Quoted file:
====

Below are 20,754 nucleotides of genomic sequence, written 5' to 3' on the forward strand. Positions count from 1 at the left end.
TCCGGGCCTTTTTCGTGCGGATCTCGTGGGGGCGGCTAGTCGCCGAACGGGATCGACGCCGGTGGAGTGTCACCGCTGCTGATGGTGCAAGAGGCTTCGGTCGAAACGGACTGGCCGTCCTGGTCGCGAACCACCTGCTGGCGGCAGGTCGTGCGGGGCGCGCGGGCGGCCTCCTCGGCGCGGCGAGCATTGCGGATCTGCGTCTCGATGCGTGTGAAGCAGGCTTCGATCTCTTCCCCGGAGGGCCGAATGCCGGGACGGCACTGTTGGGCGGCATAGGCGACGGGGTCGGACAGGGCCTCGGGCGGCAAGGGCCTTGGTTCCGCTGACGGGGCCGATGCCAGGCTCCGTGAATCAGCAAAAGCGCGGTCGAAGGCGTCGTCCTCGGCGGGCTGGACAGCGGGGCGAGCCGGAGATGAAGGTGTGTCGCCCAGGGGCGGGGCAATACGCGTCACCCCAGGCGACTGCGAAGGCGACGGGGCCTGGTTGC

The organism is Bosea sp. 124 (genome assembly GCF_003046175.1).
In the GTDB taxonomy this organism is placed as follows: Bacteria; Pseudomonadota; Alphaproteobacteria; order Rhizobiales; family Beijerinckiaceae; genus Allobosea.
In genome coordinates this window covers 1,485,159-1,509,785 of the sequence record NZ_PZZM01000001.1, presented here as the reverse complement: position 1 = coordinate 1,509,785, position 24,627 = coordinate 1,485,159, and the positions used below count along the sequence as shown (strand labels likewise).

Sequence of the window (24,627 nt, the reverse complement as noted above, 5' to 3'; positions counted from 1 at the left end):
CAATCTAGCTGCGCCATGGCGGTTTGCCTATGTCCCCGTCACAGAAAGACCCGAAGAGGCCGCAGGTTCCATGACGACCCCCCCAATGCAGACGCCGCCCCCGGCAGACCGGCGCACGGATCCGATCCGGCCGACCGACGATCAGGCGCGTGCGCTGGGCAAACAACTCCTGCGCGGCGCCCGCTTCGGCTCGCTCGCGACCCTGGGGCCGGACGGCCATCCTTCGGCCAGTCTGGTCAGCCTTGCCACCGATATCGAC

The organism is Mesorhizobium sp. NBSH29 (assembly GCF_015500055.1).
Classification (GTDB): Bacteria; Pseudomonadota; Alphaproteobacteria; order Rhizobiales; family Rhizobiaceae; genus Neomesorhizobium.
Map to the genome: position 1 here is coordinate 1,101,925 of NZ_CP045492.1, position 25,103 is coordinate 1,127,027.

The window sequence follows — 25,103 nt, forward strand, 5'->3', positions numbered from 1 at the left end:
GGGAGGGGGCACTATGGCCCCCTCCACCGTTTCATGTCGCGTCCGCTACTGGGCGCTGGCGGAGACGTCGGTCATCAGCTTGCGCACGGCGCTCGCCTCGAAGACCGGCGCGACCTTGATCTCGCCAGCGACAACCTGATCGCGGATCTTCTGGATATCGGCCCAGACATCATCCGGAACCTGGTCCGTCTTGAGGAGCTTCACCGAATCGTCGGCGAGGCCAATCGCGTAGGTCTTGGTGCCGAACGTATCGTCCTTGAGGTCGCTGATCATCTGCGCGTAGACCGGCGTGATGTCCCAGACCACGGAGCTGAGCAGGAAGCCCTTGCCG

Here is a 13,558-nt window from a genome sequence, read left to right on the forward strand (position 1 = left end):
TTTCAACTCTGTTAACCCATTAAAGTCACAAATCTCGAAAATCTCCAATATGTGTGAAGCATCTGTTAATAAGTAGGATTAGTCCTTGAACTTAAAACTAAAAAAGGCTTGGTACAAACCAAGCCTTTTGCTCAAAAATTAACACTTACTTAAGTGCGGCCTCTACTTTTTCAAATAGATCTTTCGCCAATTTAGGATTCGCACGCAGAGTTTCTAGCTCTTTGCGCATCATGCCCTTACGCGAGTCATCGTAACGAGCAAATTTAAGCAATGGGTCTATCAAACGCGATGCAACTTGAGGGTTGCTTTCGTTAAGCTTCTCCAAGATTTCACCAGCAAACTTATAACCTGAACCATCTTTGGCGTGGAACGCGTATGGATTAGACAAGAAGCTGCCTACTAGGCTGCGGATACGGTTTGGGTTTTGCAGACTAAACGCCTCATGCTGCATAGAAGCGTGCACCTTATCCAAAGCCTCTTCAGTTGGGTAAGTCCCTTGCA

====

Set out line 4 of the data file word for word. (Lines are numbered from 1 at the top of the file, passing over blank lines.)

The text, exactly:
In the GTDB taxonomy this organism is placed as follows: Bacteria; Pseudomonadota; Alphaproteobacteria; order Rhizobiales; family Beijerinckiaceae; genus Allobosea.